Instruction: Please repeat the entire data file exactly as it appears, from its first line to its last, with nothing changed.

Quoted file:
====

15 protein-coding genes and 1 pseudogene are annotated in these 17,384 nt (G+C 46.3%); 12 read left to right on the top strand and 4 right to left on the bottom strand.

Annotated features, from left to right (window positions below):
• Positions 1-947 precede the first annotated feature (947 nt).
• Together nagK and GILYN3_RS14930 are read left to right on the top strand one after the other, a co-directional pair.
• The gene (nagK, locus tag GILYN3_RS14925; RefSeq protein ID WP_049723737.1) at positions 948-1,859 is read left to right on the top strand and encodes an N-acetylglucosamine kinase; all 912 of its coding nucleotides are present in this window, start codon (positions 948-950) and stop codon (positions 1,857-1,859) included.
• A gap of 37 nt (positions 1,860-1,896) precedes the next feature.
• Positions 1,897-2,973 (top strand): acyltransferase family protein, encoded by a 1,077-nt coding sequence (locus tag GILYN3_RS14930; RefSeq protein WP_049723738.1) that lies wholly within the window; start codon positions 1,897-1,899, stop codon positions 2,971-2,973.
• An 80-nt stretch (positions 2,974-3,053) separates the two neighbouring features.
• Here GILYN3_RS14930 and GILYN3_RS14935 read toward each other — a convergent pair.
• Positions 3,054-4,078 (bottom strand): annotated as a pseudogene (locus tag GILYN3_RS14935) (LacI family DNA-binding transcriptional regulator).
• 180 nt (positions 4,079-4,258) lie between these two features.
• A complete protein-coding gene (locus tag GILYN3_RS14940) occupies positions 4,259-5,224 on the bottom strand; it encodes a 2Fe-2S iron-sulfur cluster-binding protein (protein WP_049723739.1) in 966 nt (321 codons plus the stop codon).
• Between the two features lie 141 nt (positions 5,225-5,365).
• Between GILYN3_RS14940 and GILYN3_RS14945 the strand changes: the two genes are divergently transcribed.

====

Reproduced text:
15 protein-coding genes and 1 pseudogene are annotated in these 17,384 nt (G+C 46.3%); 12 read left to right on the top strand and 4 right to left on the bottom strand.

Annotated features, from left to right (window positions below):
• Positions 1-947 precede the first annotated feature (947 nt).
• Together nagK and GILYN3_RS14930 are read left to right on the top strand one after the other, a co-directional pair.
• The gene (nagK, locus tag GILYN3_RS14925; RefSeq protein ID WP_049723737.1) at positions 948-1,859 is read left to right on the top strand and encodes an N-acetylglucosamine kinase; all 912 of its coding nucleotides are present in this window, start codon (positions 948-950) and stop codon (positions 1,857-1,859) included.
• A gap of 37 nt (positions 1,860-1,896) precedes the next feature.
• Positions 1,897-2,973 (top strand): acyltransferase family protein, encoded by a 1,077-nt coding sequence (locus tag GILYN3_RS14930; RefSeq protein WP_049723738.1) that lies wholly within the window; start codon positions 1,897-1,899, stop codon positions 2,971-2,973.
• An 80-nt stretch (positions 2,974-3,053) separates the two neighbouring features.
• Here GILYN3_RS14930 and GILYN3_RS14935 read toward each other — a convergent pair.
• Positions 3,054-4,078 (bottom strand): annotated as a pseudogene (locus tag GILYN3_RS14935) (LacI family DNA-binding transcriptional regulator).
• 180 nt (positions 4,079-4,258) lie between these two features.
• A complete protein-coding gene (locus tag GILYN3_RS14940) occupies positions 4,259-5,224 on the bottom strand; it encodes a 2Fe-2S iron-sulfur cluster-binding protein (protein WP_049723739.1) in 966 nt (321 codons plus the stop codon).
• Between the two features lie 141 nt (positions 5,225-5,365).
• Between GILYN3_RS14940 and GILYN3_RS14945 the strand changes: the two genes are divergently transcribed.